Critical Media Studies


Preparing to Watch Quentin Tarantino’s Django: Unchained

The media projects posted to this site were created by students enrolled in FG212/RM200/FM205 Critical Media Studies.

Course Description

In Aesthetic Practices and Politics in Media, Music and Art: Performing Migration, Rocío G. Davis, Dorothea Fischer-Hornung, and Johanna C. Kardux write, “A decade into the twenty-first century, media culture has become a prime driving force in politics, culture, society, and everyday life.” They argue that “the media—readily accessible to everyone—[provides] models for cultural perspectives and positions, and new forms of identity,” further suggesting that “the media [has] become today’s dominant culture, with visual, aural/oral, and digital forms of media culture increasingly replacing book culture among large sectors of the world’s urban population, requiring a fundamental revision of the notion of literacy.” Theorizing media as one of the most important “information-diffusing socializing agencies” in the U.S., this course allows students to develop the competencies necessary for analyzing media codes and conventions and interpreting the myriad meanings and ideologies generated by media texts. More specifically, we explore how gender, sexuality, race, class, citizenship, and other social, cultural, and political markers are constructed in media, including the multidimensional impetuses for and implications of these constructions. Additionally, since counter-hegemonic texts, as well as audience interpretations of media texts, have the potential to “challenge central political positions and cultural assumptions,” we also study the ways in which various media texts and audiences revise, resist, reject, and reproduce dominant mediated narratives, especially those that further subjugate marginalized people.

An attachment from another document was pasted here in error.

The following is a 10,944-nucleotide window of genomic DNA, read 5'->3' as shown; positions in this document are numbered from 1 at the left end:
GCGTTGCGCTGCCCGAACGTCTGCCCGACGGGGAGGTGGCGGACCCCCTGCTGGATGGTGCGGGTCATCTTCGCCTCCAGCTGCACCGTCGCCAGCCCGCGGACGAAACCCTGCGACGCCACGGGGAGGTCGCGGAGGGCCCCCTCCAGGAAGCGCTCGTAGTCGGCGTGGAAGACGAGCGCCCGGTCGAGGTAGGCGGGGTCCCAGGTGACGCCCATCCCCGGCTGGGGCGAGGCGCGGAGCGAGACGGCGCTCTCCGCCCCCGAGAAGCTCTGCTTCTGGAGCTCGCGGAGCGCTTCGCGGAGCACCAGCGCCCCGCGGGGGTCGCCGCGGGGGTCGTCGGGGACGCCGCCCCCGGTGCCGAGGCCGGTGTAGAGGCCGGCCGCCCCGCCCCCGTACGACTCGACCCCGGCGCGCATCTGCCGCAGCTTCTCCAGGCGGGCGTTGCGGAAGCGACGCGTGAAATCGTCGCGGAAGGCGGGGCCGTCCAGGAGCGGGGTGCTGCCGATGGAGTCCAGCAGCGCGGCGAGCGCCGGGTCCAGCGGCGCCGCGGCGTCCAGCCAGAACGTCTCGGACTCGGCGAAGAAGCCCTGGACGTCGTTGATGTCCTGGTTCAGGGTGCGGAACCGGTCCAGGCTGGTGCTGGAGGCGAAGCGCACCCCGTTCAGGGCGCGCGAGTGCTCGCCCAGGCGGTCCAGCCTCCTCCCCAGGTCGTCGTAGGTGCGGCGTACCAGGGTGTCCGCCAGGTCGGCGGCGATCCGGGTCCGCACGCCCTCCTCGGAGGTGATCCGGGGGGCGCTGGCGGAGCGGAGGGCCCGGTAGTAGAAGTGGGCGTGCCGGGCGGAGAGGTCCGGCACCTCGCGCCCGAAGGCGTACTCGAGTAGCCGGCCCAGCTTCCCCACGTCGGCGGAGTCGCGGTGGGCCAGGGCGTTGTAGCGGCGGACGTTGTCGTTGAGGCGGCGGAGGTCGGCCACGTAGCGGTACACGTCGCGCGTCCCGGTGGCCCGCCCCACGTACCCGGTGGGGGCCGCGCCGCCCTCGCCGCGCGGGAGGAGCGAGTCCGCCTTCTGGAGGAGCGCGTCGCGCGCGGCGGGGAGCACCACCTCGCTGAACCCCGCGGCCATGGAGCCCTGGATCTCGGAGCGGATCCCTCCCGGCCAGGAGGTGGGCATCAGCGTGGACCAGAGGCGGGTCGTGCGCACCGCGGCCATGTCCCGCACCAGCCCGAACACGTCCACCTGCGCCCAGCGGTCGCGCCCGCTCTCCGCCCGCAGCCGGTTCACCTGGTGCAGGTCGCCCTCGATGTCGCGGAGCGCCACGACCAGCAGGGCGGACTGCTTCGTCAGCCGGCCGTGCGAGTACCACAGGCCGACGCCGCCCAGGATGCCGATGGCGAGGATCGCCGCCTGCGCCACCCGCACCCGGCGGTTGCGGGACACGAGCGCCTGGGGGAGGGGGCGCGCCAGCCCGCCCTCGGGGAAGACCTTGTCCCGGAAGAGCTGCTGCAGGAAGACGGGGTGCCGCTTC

Critical Media Studies

Course Objectives

By the end of this course, students will learn the importance of the following objectives, as well as the skills required to perform them at an intermediate level:

  • examining and synthesizing to Critical Media Studies (CMS) theories and methodologies;
  • studying the ways CMS intellectuals examine how media produce normative narratives about gender, race, sexuality, socioeconomic status, and other social, cultural, and political markers;
  • studying the ways CMS intellectuals examine how audiences understand and resist, reject, revise, or reproduce dominant mediated narratives;
  • studying the ways CMS intellectuals examine the ways counter-hegemonic media texts challenge dominant theoretical positions;
  • and employing CMS theories and methodologies in all coursework.

Final Project Index

For their final, students produce a group media project that critiques existing media and presents new media that resists/challenges the problems they’ve identified:

Block 2 2017

Block 4 2016

Block 5 2016

Block 4 2014

Block 2 2012

NOTE: The student-created projects on this site do NOT represent research findings and/or generalizable knowledge. Rather, these projects represent these students’ pursuit of knowledge.  

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